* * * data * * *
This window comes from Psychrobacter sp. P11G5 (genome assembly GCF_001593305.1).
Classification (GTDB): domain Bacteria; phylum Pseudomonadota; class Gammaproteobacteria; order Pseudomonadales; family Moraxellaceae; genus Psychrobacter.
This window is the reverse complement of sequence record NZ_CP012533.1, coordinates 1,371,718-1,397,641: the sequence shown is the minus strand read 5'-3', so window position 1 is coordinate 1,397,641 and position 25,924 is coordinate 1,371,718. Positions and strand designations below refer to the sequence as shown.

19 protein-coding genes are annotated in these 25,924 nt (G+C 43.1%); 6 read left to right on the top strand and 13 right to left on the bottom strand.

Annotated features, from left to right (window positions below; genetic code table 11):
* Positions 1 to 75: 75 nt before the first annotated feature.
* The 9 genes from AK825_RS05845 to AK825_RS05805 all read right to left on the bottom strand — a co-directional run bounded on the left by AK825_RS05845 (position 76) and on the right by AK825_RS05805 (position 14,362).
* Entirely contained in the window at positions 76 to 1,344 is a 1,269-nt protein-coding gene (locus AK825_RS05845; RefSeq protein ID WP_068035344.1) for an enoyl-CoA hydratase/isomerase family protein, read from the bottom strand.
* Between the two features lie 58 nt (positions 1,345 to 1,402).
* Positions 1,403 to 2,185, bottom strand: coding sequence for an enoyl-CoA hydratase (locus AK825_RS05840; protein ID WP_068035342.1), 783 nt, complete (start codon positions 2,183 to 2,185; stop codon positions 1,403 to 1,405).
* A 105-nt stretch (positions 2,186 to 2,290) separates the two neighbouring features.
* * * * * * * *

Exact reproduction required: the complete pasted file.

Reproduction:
This window comes from Psychrobacter sp. P11G5 (genome assembly GCF_001593305.1).
Classification (GTDB): domain Bacteria; phylum Pseudomonadota; class Gammaproteobacteria; order Pseudomonadales; family Moraxellaceae; genus Psychrobacter.
This window is the reverse complement of sequence record NZ_CP012533.1, coordinates 1,371,718-1,397,641: the sequence shown is the minus strand read 5'-3', so window position 1 is coordinate 1,397,641 and position 25,924 is coordinate 1,371,718. Positions and strand designations below refer to the sequence as shown.

19 protein-coding genes are annotated in these 25,924 nt (G+C 43.1%); 6 read left to right on the top strand and 13 right to left on the bottom strand.

Annotated features, from left to right (window positions below; genetic code table 11):
* Positions 1 to 75: 75 nt before the first annotated feature.
* The 9 genes from AK825_RS05845 to AK825_RS05805 all read right to left on the bottom strand — a co-directional run bounded on the left by AK825_RS05845 (position 76) and on the right by AK825_RS05805 (position 14,362).
* Entirely contained in the window at positions 76 to 1,344 is a 1,269-nt protein-coding gene (locus AK825_RS05845; RefSeq protein ID WP_068035344.1) for an enoyl-CoA hydratase/isomerase family protein, read from the bottom strand.
* Between the two features lie 58 nt (positions 1,345 to 1,402).
* Positions 1,403 to 2,185, bottom strand: coding sequence for an enoyl-CoA hydratase (locus AK825_RS05840; protein ID WP_068035342.1), 783 nt, complete (start codon positions 2,183 to 2,185; stop codon positions 1,403 to 1,405).
* A 105-nt stretch (positions 2,186 to 2,290) separates the two neighbouring features.